Costume for Zobeide in 'Scheherazade', designed by Léon Bakst, about 1911, Europe. Museum no. S.875-1980. © Victoria and Albert Museum, London

Visual rhythm

Bakst was remarkable for his brilliant control of colour, line and decoration. One shade could be used to express both sensuality and chastity, another to express pride and despair. "There are some reds which are triumphal", he said, "and there are reds which assassinate". The changing mood of a scene could be reflected by introducing colours gradually or by suddenly introducing a violently opposing colour, say, in a flash of brilliant skirt lining.

Costumes for brigands in Fokine's ballet 'Daphnis and Chloé', designed by Léon Bakst, 1912. Museum nos. S.508&A, B-1979; S.639&A, B, 635&A, C-1980. © Victoria & Albert Museum, London

In Daphnis and Chloe, for example, the shepherds and shepherdesses wore calm yellows, browns, greens and whites, decorated with geometric shapes, soft waves, and antique motifs, such as stylised rams' heads. Into this calm scene came the more violent purples, dark blues and jarring ochres of the invading brigands – with heavier fabrics and more unstable patterns, such as checkerboards and zigzags.

Bakst's costumes are richly decorated with myriad motifs and decorative shapes. Dense surface textures mix appliqué with painting, dying, and embroidery using flocking, beading, sequins, metal studs, braids and decoration, pearls and jewels.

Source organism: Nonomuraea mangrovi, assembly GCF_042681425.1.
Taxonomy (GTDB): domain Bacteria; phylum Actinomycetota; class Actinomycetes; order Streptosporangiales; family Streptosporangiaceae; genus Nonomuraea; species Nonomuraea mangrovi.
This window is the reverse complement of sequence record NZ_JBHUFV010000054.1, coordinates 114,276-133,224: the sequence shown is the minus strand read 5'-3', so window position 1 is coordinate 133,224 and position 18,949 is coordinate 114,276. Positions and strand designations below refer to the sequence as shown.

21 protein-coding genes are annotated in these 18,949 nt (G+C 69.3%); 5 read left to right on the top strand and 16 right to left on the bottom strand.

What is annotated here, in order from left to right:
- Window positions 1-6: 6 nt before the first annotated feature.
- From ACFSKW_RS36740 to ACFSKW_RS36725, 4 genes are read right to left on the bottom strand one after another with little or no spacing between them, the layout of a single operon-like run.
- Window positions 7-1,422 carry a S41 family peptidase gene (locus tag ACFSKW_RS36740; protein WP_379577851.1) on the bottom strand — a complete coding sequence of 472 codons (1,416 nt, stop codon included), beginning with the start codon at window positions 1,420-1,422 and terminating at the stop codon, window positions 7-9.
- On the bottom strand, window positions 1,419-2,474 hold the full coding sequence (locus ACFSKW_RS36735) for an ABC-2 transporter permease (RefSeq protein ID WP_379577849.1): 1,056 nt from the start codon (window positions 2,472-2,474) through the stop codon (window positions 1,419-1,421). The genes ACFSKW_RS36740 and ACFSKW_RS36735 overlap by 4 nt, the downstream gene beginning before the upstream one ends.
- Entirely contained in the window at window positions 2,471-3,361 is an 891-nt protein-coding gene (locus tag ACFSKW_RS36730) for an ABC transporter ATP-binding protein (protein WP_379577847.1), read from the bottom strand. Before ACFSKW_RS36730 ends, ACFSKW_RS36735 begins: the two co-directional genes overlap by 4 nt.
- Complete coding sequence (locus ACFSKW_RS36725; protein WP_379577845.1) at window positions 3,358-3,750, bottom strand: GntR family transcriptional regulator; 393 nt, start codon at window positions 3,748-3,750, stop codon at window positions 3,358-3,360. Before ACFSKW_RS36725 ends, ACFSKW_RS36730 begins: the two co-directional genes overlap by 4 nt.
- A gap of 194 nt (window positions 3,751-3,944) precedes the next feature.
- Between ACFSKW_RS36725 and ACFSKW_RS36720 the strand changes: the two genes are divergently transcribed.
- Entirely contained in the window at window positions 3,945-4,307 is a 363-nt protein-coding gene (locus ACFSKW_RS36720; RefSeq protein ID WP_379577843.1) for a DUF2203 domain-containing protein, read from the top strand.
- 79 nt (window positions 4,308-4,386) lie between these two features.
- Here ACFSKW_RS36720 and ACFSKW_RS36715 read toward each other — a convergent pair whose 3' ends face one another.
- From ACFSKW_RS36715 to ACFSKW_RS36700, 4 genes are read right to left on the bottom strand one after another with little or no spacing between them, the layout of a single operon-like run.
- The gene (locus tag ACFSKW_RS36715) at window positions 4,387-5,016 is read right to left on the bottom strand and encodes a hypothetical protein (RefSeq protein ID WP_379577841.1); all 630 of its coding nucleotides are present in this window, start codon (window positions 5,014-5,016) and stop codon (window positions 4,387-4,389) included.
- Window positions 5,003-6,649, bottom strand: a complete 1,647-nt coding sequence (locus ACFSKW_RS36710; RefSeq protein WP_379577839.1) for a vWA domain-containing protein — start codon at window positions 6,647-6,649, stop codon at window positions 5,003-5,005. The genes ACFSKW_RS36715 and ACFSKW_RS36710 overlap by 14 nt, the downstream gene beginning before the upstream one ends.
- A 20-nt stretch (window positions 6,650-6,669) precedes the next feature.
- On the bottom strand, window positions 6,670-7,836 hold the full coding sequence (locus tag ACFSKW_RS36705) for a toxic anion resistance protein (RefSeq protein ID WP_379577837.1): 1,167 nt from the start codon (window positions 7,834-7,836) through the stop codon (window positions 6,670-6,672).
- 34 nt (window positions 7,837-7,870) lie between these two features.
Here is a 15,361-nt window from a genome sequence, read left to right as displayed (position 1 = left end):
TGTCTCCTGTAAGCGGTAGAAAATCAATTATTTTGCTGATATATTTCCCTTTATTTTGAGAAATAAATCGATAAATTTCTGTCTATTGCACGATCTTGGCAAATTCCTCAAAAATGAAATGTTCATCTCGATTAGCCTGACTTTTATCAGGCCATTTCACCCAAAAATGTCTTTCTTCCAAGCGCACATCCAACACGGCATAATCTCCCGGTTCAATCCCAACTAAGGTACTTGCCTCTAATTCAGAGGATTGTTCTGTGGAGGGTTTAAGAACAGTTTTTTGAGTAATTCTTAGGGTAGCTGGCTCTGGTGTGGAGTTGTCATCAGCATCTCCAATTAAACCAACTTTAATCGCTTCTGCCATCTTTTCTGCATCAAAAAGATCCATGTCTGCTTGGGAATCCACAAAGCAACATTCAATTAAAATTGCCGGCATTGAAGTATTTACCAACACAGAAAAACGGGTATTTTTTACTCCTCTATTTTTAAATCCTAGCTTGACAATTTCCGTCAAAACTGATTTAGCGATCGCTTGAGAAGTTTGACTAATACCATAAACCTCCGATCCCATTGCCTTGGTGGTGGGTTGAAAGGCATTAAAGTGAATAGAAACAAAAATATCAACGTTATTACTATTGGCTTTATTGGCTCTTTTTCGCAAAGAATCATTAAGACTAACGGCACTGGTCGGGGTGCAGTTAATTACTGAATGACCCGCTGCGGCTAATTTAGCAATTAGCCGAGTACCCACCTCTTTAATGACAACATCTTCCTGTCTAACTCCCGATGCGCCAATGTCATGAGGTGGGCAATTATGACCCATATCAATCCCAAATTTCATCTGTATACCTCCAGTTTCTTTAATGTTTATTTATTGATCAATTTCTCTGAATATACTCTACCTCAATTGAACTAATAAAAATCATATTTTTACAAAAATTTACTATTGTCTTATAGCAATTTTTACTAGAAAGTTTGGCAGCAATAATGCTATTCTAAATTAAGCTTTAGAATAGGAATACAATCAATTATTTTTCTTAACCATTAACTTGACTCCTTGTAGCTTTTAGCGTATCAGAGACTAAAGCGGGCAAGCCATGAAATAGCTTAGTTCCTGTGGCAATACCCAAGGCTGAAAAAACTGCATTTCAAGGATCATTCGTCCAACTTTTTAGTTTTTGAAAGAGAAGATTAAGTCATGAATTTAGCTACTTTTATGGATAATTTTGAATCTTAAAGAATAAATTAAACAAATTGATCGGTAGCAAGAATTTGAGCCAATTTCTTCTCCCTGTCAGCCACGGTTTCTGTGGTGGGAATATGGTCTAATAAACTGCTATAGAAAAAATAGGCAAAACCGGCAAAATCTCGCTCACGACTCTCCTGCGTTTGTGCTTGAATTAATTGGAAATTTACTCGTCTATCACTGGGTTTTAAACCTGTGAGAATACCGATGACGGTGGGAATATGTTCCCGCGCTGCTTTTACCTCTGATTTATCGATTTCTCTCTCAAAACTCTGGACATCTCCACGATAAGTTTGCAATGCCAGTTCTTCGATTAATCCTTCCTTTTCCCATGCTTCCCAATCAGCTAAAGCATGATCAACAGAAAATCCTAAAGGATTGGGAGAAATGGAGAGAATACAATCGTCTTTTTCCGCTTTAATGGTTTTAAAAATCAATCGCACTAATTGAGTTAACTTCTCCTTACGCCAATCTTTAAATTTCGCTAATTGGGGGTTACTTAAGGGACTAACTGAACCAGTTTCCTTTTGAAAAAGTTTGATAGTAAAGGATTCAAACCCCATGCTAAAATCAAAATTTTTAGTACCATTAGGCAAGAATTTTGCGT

Costume for the Prince in 'L'Oiseau d'Or', designed by Léon Bakst, 1909, Europe. Museum no. S.837-1981. © Victoria and Albert Museum, London

In 1910 Bakst settled in Paris where he found his preferred costume maker, Mme Muelle, with whom he worked on his productions for Diaghilev and Ida Rubinstein. In the following years he fell in and out of favour with Diaghilev, and his last major work was for the 1921 London production of Pyotir Ilyich Tchaikovsky's The Sleeping Princess. He died in 1924 but his influence was far-reaching, even beyond the world of ballet. His extraordinary designs spilled over into both fashion and interior design, introducing looser-fitting clothing styles and sweeping away drab colours.

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Costumes for brigands in Fokine's ballet Daphnis and Chloé, designed by Léon Bakst, 1912. Museum nos. S.508&A, B-1979; S.639&A, B, 635&A, C-1980. © Victoria & Albert Museum, London